Hey Kids, Dads Are Parents Too, So Stop Asking Your Mom For Every Little Thing!

by Clint Edwards
Originally Published: 
Let dad help
SolStock / iStock

I was sitting on the sofa next to my 9-year-old son. We were about to watch a movie, when he showed me a couple holes in the stuffed Build-A-Bear Pikachu he got for Christmas. This was, basically, his favorite Christmas gift. He’d been hauling the thing around for the past couple weeks. But when I offered to sew up the holes for him, he looked at me like I assume prisoners look at their captors before they check for contraband. His eyes got real big. Then he bear-hugged his stuffed animal, and hunched over it, as though I were going to rip it out of his arms.

“Dad’s don’t sew,” he said. He shook his as if I should know this and I was breaking some universal law.

I rolled my eyes. My wife was in the living room working on a laptop. “Dad can sew,” she said. “I’ve seen it. He’s pretty good.”

And Tristan walked over to his mother and tried to force his ripped Pikachu into her arms, as if she was supposed to drop what she was doing and fix the stupid thing right there and then.

All of our kids do this with everything from fixing toys to getting milk. They act like Mom is the only one who can care for their needs, when in fact I’m perfectly capable of helping. I hear a lot of mothers discuss how frustrating it is to be working on dinner or a budget, or finally sitting down, and have their children insist they drop what they are doing and snag them a string cheese, all the while their father is next to the fridge. I see it all the time in my house, and I don’t like it either.

I enjoy caring for my children, and I know a lot of other fathers do too. And honestly, I don’t get why I often have to force my help upon my children like some sort of intervention. If Mel isn’t in the house, it’s easy. But if both of us are home, they act like everything I do for them is tainted. I’ve had my children refuse milk because I got it instead of Mom, and I’ve had them cry and fight me with every inch of their bodies because I put their shoes on rather than their mother. It’s maddening.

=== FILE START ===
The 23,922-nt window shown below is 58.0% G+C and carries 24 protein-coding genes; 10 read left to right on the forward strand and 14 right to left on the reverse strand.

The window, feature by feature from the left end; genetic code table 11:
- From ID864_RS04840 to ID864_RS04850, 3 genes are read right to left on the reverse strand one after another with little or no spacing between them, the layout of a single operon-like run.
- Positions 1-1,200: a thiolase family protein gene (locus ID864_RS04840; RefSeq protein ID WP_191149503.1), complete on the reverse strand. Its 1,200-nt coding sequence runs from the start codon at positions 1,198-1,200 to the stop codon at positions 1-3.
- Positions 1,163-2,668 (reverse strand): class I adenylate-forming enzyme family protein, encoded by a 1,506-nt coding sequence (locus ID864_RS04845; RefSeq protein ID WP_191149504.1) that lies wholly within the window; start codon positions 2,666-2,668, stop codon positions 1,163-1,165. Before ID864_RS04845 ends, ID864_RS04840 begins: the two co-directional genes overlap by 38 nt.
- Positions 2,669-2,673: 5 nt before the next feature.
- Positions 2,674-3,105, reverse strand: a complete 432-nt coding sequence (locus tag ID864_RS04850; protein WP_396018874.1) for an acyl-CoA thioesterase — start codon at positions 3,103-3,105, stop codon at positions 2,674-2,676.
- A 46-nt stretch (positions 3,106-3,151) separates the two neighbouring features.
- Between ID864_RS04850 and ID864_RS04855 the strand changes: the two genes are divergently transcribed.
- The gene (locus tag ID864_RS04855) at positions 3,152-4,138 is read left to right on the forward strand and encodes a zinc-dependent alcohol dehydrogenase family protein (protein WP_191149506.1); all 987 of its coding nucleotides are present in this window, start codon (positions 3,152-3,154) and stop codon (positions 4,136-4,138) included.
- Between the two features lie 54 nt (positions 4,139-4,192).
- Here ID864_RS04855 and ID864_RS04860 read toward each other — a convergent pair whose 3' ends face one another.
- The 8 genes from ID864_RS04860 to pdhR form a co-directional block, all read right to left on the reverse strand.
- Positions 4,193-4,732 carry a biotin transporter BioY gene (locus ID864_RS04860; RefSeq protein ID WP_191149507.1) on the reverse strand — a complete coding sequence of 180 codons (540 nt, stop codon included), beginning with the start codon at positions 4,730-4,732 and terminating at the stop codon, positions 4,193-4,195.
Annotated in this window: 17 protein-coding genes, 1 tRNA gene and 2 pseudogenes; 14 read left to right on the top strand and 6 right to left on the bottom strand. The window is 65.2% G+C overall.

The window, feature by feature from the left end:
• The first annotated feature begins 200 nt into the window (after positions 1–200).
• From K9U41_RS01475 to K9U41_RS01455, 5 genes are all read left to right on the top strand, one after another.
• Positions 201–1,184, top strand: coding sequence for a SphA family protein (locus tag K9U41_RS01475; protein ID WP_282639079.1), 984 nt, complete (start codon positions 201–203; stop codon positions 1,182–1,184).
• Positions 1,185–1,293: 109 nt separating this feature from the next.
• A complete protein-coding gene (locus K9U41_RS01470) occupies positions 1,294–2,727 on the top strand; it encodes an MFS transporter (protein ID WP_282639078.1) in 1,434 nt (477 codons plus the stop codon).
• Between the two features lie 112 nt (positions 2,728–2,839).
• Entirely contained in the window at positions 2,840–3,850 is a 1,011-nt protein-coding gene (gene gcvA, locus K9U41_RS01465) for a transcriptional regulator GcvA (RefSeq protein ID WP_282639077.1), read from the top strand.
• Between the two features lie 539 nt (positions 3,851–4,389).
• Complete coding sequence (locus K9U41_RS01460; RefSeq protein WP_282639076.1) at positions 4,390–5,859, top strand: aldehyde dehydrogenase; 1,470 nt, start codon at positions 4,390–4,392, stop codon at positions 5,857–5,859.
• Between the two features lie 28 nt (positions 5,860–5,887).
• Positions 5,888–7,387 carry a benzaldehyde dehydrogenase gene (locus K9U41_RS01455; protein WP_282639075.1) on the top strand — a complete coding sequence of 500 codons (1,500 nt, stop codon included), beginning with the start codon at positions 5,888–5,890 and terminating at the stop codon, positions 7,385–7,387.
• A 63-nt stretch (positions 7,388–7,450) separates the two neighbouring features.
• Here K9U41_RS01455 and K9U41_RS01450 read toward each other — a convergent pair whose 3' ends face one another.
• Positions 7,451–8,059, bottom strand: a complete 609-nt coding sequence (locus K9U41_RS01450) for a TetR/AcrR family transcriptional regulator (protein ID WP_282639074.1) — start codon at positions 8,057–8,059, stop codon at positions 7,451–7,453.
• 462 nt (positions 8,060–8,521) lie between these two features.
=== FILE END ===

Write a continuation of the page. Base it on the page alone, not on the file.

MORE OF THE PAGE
Mel works part-time, which makes her the primary caregiver. But when I am home, even though I might grumble about some things, or ask the children to do things that I know they can do on their own, like start their own bath water, I like feeling like I’m doing more for my family than just bringing in a paycheck. But often times, like the time I tried to sew Tristan’s stuffed animal, it takes a lot of convincing, and a little bit of arguing for my children to grudgingly allow me to help them.

I snagged a needle and thread, and told Tristan to hand over his Pikachu. He fought me again for it, and I argued with him for about five minutes or so, insisting that I can sew. I told him I learned in home economics, a class I don’t think they teach anymore. Then I harnessed my skills with patches from punk bands, but he didn’t need to know about that.

Eventually, he handed it over. I offered to show him how to sew, but he seemed pretty traumatized by the idea of me doing it, so I simply got started. And as I sewed, he watched me carefully, as though I were performing some complicated surgery. I felt really good about that. I wanted him to see that a father can sew, something that he obviously viewed as his mother’s job.

And honestly, I’m not sure where he picked this notion up. As important as I feel it is for my son to leave the house knowing how to swing a hammer and run a drill, I think it’s equally important that all my children leave home understanding just how capable they are, regardless of their gender, and that there is no shame in being a stay-at-home dad or a mother working construction. Men are perfectly capable of soothing a child in the night, managing a home, wiping butts, and many other duties that have been deemed a mother’s job.

In the past year I have shown our son how to properly clean a toilet, cook a basic meal, sort and fold laundry, work in the garden, clean a bathtub, care for his baby sister, and several other domestic jobs. And each time he looks up at me with suspicion, I feel confident that he will, eventually, understand that his obligations as a father go beyond simply going to work each day.

I finished sewing up the small holes, and while I did pucker one of them a little bit, they were along a tight crevice in Pikachu’s neck and it looked as though they were never there. I tugged on them in front of Tristan so he’d see the quality of my work. Then I handed him back his stuffed Pokémon, and said, “See. Good as new.”

He gave me one of those forced crooked smiles that kids often get that is a mix of joy and embarrassment.

Then I said, “Next time, you are doing it.”

I punched him in the arm, and he rolled his eyes. You know, the usual.

This article was originally published on